But while everyone else is admiring the architecture and the stonework and the views, Jesus reminds them that even this Temple—this ancient, stone seat of power and the center of their world—will not last forever. And he was tragically proved right. About four decades later the unthinkable happened—the Temple was utterly destroyed by a Roman army during the sack of Jerusalem.
Now, this might feel disappointing to you if you were hoping that Jesus’ mysterious words in our scripture reading this morning were about the Apocalypse—some vague notions of the end of the world cobbled together with little pieces of the Bible taken out of their original contexts. I hate to disappoint, but Jesus was not talking about some event in our future. He was talking about an event in his future, now far in our past.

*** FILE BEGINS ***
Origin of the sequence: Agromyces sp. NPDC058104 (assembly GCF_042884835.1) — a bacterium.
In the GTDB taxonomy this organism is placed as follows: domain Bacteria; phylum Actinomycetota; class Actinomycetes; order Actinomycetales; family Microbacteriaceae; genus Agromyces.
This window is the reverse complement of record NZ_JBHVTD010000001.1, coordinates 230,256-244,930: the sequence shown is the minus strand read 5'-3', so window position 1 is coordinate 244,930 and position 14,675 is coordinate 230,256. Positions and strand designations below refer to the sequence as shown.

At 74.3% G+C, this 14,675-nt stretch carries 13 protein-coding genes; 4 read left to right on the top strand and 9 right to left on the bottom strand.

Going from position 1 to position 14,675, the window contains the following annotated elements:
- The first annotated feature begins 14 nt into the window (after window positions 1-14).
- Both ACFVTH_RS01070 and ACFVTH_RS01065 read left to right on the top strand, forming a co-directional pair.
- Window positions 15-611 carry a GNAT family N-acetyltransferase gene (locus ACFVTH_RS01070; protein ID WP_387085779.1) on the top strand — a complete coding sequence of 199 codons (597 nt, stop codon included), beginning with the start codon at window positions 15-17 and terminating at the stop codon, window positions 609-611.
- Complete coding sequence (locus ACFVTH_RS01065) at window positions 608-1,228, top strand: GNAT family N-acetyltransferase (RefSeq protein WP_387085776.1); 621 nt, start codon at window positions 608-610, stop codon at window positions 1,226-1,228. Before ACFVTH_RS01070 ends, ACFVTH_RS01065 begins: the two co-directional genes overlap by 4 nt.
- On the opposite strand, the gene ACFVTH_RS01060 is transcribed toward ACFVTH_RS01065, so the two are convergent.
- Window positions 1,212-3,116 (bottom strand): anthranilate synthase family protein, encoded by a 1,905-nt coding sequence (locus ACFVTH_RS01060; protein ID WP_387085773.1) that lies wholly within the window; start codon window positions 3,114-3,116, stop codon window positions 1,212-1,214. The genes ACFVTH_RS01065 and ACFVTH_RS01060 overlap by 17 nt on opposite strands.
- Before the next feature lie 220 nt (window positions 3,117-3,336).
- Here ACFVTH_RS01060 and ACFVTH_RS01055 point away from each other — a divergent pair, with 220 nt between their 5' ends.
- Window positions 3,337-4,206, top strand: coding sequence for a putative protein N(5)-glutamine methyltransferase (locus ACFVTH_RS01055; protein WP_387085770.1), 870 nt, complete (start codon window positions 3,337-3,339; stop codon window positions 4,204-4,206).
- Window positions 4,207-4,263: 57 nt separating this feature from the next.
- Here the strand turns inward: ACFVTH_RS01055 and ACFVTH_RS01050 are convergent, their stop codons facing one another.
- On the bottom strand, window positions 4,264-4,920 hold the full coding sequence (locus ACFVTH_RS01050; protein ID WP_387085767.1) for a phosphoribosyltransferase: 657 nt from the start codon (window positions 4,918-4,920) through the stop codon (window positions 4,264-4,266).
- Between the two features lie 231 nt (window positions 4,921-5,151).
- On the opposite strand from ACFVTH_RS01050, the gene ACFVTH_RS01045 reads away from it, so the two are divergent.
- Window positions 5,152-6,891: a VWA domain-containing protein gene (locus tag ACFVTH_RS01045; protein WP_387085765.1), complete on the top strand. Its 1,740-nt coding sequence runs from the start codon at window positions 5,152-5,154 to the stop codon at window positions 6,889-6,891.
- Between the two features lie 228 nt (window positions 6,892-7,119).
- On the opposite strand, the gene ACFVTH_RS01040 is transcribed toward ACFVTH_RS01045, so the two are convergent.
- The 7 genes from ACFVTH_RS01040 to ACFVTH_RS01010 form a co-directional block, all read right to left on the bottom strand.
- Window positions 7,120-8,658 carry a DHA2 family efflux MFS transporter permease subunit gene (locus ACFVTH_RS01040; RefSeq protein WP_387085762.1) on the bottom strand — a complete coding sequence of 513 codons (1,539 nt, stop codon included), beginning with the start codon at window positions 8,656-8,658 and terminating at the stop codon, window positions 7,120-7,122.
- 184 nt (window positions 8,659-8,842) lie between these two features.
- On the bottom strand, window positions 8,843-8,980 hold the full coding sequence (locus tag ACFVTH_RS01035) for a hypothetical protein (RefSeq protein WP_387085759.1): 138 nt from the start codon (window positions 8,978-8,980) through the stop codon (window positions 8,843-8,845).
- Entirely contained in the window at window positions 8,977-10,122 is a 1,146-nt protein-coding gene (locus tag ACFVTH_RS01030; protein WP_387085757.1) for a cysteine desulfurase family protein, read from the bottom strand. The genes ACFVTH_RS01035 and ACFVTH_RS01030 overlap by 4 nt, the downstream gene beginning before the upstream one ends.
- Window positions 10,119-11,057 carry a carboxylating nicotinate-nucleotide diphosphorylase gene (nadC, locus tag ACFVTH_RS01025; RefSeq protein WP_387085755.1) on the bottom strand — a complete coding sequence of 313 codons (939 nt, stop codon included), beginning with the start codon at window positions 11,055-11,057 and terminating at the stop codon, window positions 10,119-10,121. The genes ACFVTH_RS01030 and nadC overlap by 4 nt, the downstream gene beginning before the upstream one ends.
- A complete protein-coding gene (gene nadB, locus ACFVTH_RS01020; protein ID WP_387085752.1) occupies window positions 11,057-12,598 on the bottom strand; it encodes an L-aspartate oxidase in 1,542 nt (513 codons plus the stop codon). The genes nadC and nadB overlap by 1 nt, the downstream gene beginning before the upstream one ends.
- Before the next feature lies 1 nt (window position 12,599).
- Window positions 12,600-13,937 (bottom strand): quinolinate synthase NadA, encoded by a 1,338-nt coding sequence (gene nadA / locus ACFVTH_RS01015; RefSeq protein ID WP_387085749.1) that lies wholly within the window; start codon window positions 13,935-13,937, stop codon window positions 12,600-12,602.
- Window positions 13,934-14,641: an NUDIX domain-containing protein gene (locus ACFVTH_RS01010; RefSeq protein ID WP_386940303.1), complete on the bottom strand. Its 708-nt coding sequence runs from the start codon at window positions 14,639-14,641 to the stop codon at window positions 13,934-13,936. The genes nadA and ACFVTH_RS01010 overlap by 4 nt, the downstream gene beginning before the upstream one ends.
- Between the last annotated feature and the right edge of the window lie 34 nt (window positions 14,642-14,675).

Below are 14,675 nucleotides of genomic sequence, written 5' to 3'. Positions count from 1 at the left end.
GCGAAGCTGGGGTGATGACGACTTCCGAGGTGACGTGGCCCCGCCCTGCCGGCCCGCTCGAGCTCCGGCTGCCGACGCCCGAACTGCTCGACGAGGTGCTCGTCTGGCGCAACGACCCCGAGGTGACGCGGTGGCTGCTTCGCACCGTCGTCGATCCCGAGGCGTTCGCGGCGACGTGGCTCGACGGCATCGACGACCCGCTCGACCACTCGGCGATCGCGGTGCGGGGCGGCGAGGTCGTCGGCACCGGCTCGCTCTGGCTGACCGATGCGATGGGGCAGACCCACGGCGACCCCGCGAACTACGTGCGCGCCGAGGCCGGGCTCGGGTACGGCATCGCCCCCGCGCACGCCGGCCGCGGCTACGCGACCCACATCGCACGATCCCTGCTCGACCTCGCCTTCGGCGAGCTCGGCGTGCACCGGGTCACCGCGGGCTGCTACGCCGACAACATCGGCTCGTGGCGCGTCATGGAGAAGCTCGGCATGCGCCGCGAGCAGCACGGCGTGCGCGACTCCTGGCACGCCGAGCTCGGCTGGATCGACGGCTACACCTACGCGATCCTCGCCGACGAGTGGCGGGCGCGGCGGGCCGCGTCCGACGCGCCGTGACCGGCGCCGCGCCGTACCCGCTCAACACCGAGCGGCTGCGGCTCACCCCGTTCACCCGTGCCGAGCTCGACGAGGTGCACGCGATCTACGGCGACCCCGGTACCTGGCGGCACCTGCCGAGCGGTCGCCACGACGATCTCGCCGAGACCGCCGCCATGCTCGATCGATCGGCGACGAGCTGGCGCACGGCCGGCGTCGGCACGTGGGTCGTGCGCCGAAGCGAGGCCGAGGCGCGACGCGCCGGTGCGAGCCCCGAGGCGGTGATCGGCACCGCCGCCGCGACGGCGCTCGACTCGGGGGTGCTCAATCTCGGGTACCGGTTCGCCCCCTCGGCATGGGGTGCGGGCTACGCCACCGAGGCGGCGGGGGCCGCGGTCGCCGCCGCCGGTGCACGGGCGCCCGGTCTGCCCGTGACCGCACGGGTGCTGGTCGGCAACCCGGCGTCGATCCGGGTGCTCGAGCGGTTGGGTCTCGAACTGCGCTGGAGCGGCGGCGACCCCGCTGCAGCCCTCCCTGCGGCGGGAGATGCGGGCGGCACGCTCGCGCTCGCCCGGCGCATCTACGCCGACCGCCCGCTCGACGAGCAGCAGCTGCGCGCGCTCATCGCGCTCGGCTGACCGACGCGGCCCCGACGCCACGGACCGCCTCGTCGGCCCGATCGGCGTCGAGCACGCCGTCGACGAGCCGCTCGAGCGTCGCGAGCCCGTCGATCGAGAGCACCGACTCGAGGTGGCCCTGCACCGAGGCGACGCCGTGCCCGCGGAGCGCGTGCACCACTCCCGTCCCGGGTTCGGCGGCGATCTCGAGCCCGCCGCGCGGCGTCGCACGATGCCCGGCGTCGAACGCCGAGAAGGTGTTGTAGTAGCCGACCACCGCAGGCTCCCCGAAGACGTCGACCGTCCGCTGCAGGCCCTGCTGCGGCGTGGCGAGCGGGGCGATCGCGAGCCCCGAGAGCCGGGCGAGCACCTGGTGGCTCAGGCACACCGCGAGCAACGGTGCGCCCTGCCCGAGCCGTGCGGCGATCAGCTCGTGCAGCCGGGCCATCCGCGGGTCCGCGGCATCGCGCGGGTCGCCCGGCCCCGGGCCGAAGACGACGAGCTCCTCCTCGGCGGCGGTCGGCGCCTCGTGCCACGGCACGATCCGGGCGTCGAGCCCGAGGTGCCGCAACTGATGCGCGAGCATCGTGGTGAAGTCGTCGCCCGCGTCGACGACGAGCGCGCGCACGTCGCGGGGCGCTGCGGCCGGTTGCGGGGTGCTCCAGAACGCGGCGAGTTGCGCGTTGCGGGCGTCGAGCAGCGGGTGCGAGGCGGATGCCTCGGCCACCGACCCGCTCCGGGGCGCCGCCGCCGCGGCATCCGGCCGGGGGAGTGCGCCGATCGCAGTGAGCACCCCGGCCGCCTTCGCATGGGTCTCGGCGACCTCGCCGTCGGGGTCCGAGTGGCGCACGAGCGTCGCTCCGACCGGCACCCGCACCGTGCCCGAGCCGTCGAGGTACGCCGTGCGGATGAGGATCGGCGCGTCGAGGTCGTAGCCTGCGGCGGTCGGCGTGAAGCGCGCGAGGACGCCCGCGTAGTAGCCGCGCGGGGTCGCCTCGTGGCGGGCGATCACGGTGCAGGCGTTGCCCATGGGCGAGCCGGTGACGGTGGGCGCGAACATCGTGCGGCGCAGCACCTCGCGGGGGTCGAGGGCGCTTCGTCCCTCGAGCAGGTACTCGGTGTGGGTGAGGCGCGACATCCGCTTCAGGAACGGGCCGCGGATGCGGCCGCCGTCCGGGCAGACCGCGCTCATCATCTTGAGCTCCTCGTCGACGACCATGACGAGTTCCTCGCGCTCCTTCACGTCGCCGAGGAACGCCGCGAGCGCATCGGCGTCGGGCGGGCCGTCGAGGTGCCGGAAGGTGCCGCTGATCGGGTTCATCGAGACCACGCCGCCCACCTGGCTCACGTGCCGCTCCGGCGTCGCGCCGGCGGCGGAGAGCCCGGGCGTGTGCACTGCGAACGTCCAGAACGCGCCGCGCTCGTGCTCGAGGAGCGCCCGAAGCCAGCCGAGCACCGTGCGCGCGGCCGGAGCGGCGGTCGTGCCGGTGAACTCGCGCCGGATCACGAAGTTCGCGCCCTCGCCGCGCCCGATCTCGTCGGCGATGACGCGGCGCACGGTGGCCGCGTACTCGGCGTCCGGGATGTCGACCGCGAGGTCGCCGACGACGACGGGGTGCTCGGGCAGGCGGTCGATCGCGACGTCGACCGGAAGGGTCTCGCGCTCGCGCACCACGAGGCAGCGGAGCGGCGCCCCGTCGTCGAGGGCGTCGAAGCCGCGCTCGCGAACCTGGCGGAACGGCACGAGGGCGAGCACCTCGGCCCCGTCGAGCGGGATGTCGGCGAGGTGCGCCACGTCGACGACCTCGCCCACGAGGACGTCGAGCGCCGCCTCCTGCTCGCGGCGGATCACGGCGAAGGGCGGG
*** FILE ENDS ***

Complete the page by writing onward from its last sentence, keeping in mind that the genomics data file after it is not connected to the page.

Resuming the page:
But he was also making a larger point, wasn’t he? Even the Temple will one day be gone. If it hadn’t happened in the year 70, it would have happened eventually. Wars, insurrections, earthquakes, famines, pandemics, comets and asteroids—eventually something is going to take us out. Scientists tell us that the whole Earth will be gone in five billion years and the sun in 10 billion. And some billions of years after that the entire universe may just stretch itself out into an empty, cold, lightless infinity. So, what really and truly lasts?